North Korea launched three Nodong-1(A) nuclear-capable medium-range ballistic missiles from a testing site near Hwangju, North Hwanghae Province, around 12:14 pm local time on September 5, according to Yonhap News Agency. The launch was first reported by the Joint Chief of Staff of Republic of Korea (JCSROK).
“The three missiles all flew about 1,000 km and landed in waters some 400 km inside Japan’s air defense identification zone in the East Sea,” a JCS official told reporters. He added that North Korea failed to inform Seoul in advance of the missile test. The test-firing of the missiles was broadcasted by state-owned Korean Central Television (KCTV).
Despite media reports, it is still unclear what type of missile North Korea tested on September 5.
The U.S. Strategic Command confirmed the tests, but noted that it was unsure whether the three missiles were indeed Nodong medium-range ballistic missiles. The missiles seen in the broadcast could also be the longer-range Nodong-B (aka BM25 Musudan or KN-07) missile or another Scud variant. The Nodong-1 missile has a maximum range of 1,300-1,500 kilometers, whereas the range of the intermediate-range Nodong-B is estimated at 2,500-4,000 kilometers.(The website Arms Control Wonk has a good summary to how the United States names North Korean missiles.)
“U.S. Strategic Command (USSTRATCOM) systems detected and tracked what we assess were three North Korean missile launches at 10:13 p.m. CDT, September 4, 2016, near the western city of Hwangju. Two of the three missiles are presumed to be intermediate-range ballistic missiles. The type of the other missile is still being assessed. The missiles were tracked over North Korea and into the Sea of Japan.”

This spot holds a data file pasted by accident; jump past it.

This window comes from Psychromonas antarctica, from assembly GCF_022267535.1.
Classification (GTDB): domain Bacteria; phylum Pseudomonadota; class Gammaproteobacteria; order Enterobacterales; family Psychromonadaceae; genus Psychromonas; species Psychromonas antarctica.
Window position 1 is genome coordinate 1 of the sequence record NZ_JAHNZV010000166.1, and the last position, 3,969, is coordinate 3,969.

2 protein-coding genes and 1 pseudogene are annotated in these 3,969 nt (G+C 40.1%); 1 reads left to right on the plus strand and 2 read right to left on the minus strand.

The footage of the launches shows that the missiles were launched from Transporter Erector Launchers (TEL) in rapid succession. In 2016, previous test launches of the Nodong-1 missile occurred in March, July, and August. The Nodong-B missile was last tested in June. While North Korea announced that the June test-launch was a success, South Korean and U.S. analysts were skeptical.
KCTV claimed that North Korean dictator Kim Jon Un provided “field guidance to the fire drill” conducted by the “Hwasong artillery units of the KPA [Korean People’s Army] Strategic Force.” According to KCTV, “those units are tasked to strike the bases of the U.S. imperialist aggressor forces in the Pacific operational theater in a contingency.”
The North Korean dictator purportedly congratulated the missile crews and expressed his satisfaction with the test launches. Next to Kim Jon Un, the drill “was observed by senior officials of the Central Committee of the Workers’ Party of Korea including Ri Man Gon, Ri Pyong Chol and Kim Jong Sik and officials in the field of national defense science research,” KCTV reports.
Analysts believe that the test is meant to show off its missile capabilities to the leaders of the G-20, who held a summit in Hangzhou, China from September 4 to September 5. The missiles launches are also interpreted as show of force in the face of the deployment of an of an advanced U.S. missile defense system on the Korean peninsula, the so-called the Terminal High Altitude Area Defense (THAAD) system.
“The United States strongly condemns North Korea’s launch of three ballistic missiles,” U.S. State Department spokesman John Kirby said in a statement. “These launches, which have become far too common in the past several months, violate multiple U.N. Security Council Resolutions explicitly prohibiting North Korea’s launches using ballistic missile technology.”